Albuquerque, New Mexico - October 21, 2011
Contact: Jorge Palombo, Chief Operations Officer
Native American Housing Consultants, LLC, 8308 Washington Street, N.E., Albuquerque, New Mexico 87113
Phone: 505-797-8674/ Fax: 505-797-8658 / Website: www.nmnahc.com
AN INNOVATIVE APPROACH TO MEETING TRIBAL/RURAL HOUSING NEEDS
Throughout rural America, and particularly on Tribal lands, many homes lack appropriate bathroom facilities to meet the needs of individuals with disabilities or of growing families. This often leads to elders and people with disabilities losing their ability to live independently or to unsanitary conditions brought about by overcrowding.
Native American Housing Consultants, LLC (NAHC), an Albuquerque-based Indian-owned business, has developed an innovative and affordable modular bathroom addition to meet these needs in rural communities. This self-contained unit can be transported and attached to an existing home, whether on Tribal lands or privately-owned or rented homes by non-Native people. According to Andrea Schneider, a Navajo Nation member and NAHC’s President, “This inventive unit meets local building codes and has been approved and licensed by the Construction Industries Division of the State of New Mexico’s Regulation and Licensing Department and can be built to meet Americans with Disability Act (ADA) Standards.” The units are built at NAHC’s Albuquerque worksite and transported to rural areas.
This ground-breaking 8 foot x 14 foot affordable bathroom addition contains an ADA-accessible Tub/Shower, Commode and Sink. A Hot Water Heater, Electrical Wiring and Outlets, Plumbing, and Insulation - meeting standard codes – are also included in the basic bathroom. Further, the unit can be retrofitted with solar panels where affordable alternative energy is a concern or where electric service may not be available. Once attached to the existing home, the bathroom is ready for use.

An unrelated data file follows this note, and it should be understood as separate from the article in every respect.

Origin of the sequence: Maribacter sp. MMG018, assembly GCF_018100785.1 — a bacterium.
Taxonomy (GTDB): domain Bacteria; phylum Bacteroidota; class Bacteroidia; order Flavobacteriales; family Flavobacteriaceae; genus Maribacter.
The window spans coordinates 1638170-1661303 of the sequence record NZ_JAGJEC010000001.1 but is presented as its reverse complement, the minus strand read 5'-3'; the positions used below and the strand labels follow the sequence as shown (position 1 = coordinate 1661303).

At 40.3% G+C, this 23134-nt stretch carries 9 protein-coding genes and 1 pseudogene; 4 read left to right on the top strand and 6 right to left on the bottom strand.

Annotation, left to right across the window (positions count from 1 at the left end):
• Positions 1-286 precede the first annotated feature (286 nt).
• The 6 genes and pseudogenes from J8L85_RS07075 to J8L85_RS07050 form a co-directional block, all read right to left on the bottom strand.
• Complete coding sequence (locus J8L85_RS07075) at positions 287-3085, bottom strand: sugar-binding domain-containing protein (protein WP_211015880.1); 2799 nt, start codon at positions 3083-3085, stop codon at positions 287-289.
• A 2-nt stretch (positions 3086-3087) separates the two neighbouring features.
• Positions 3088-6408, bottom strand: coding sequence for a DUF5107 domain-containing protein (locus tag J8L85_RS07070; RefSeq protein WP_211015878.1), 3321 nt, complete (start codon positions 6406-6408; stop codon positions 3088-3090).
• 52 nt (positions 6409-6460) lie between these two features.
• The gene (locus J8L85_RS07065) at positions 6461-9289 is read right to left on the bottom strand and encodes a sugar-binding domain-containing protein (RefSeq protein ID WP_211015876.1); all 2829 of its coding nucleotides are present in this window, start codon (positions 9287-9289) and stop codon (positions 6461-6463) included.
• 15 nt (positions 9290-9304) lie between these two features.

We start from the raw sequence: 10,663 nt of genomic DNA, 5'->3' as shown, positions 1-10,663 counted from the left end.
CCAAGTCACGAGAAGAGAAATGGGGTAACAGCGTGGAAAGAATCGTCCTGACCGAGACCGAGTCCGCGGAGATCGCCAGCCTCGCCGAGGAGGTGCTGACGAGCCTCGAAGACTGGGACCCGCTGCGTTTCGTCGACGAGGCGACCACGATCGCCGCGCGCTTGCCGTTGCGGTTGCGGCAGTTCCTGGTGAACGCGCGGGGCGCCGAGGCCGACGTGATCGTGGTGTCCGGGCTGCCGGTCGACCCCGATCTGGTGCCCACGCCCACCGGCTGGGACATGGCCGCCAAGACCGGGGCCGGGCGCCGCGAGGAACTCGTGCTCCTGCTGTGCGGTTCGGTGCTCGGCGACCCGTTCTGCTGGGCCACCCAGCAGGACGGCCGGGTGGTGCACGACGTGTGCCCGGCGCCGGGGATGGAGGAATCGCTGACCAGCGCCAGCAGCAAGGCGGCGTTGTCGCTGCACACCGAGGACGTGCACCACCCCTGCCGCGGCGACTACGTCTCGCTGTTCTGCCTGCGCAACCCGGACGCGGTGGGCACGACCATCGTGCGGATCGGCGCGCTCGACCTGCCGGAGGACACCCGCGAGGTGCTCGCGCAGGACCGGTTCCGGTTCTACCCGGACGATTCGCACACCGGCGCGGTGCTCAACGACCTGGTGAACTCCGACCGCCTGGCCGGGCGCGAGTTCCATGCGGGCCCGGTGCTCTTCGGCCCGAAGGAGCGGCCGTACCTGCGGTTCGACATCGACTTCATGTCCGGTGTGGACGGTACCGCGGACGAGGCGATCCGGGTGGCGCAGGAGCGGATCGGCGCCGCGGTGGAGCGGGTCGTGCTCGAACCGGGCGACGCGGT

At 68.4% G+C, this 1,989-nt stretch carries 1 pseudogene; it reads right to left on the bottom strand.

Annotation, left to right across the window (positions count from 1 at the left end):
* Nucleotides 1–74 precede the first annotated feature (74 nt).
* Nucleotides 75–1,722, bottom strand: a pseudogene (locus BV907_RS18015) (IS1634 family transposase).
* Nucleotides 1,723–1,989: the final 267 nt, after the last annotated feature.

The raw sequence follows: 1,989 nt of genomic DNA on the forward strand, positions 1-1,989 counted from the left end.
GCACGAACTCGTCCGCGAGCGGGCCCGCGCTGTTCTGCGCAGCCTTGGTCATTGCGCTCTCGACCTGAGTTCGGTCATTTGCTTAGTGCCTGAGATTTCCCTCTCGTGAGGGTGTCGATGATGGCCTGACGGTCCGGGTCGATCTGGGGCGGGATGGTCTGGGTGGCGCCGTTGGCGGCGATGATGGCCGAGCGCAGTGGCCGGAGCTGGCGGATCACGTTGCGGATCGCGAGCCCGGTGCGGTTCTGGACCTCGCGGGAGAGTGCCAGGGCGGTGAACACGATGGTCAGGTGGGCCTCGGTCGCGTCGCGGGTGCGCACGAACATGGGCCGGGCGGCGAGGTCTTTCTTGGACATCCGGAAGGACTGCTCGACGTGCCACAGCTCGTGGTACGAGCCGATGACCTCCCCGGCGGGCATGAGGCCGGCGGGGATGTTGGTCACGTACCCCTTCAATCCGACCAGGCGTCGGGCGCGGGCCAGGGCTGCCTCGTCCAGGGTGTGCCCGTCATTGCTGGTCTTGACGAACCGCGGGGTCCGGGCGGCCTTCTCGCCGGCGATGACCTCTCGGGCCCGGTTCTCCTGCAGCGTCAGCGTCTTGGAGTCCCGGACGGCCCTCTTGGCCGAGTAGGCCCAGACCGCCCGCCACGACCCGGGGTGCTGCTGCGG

Jorge Palombo, NAHC’s Chief Operations Officer, noted that this approach is a “Response to the need for handicapped-accessible and additional bathrooms that came out of NAHC’s direct work with Tribal housing rehabilitation and new construction programs over the past 14 years.” He explained that NAHC had worked with Tribal housing officials to modify bathrooms of individuals with disabilities, helping to ensure residents remain in their homes, rather than go to outside nursing facilities. “The cost of housing modification rose sharply over the past decade while funds for housing rehab decreased, so fewer homes have been improved as elders go to facilities.” NAHC has also found that with little new housing construction on Tribal lands, many homes are now multigenerational and need additional bathroom facilities to prevent some of the health threats brought about by overcrowding.
NAHC can make these units available to Tribal Housing Programs and individuals at about half the cost of bathrooms being modified or built on-site. With these bathrooms designed and tested, NAHC is now working on plans to create modular kitchens and bedrooms with closets that will be ready for use, if a family has outgrown their home. NAHC welcomes inquiries into these exciting approaches to improving rural housing.